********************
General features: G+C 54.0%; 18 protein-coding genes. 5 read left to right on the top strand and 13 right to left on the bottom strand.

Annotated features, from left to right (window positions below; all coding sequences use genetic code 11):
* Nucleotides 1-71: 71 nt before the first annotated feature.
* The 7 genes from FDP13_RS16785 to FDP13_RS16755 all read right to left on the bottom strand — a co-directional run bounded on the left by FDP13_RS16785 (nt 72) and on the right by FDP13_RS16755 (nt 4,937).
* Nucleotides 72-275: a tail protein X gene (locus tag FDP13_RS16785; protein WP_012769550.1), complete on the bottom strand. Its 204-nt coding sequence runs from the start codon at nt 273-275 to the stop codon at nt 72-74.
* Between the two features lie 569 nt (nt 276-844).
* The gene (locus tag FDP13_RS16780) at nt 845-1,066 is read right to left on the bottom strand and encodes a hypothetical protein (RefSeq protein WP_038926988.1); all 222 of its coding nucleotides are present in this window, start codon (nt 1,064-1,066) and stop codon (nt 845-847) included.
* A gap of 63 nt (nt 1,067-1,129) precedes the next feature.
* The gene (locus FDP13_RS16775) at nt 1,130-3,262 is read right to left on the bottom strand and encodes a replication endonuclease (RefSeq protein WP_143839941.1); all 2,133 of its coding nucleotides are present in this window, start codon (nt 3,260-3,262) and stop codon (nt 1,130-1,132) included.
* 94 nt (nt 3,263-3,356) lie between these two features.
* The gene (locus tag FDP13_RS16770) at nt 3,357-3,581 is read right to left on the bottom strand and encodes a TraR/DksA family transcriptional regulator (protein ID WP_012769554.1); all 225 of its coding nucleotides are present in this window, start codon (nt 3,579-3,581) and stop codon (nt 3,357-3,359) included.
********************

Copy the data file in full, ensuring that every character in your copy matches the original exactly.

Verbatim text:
General features: G+C 54.0%; 18 protein-coding genes. 5 read left to right on the top strand and 13 right to left on the bottom strand.

Annotated features, from left to right (window positions below; all coding sequences use genetic code 11):
* Nucleotides 1-71: 71 nt before the first annotated feature.
* The 7 genes from FDP13_RS16785 to FDP13_RS16755 all read right to left on the bottom strand — a co-directional run bounded on the left by FDP13_RS16785 (nt 72) and on the right by FDP13_RS16755 (nt 4,937).
* Nucleotides 72-275: a tail protein X gene (locus tag FDP13_RS16785; protein WP_012769550.1), complete on the bottom strand. Its 204-nt coding sequence runs from the start codon at nt 273-275 to the stop codon at nt 72-74.
* Between the two features lie 569 nt (nt 276-844).
* The gene (locus tag FDP13_RS16780) at nt 845-1,066 is read right to left on the bottom strand and encodes a hypothetical protein (RefSeq protein WP_038926988.1); all 222 of its coding nucleotides are present in this window, start codon (nt 1,064-1,066) and stop codon (nt 845-847) included.
* A gap of 63 nt (nt 1,067-1,129) precedes the next feature.
* The gene (locus FDP13_RS16775) at nt 1,130-3,262 is read right to left on the bottom strand and encodes a replication endonuclease (RefSeq protein WP_143839941.1); all 2,133 of its coding nucleotides are present in this window, start codon (nt 3,260-3,262) and stop codon (nt 1,130-1,132) included.
* 94 nt (nt 3,263-3,356) lie between these two features.
* The gene (locus tag FDP13_RS16770) at nt 3,357-3,581 is read right to left on the bottom strand and encodes a TraR/DksA family transcriptional regulator (protein ID WP_012769554.1); all 225 of its coding nucleotides are present in this window, start codon (nt 3,579-3,581) and stop codon (nt 3,357-3,359) included.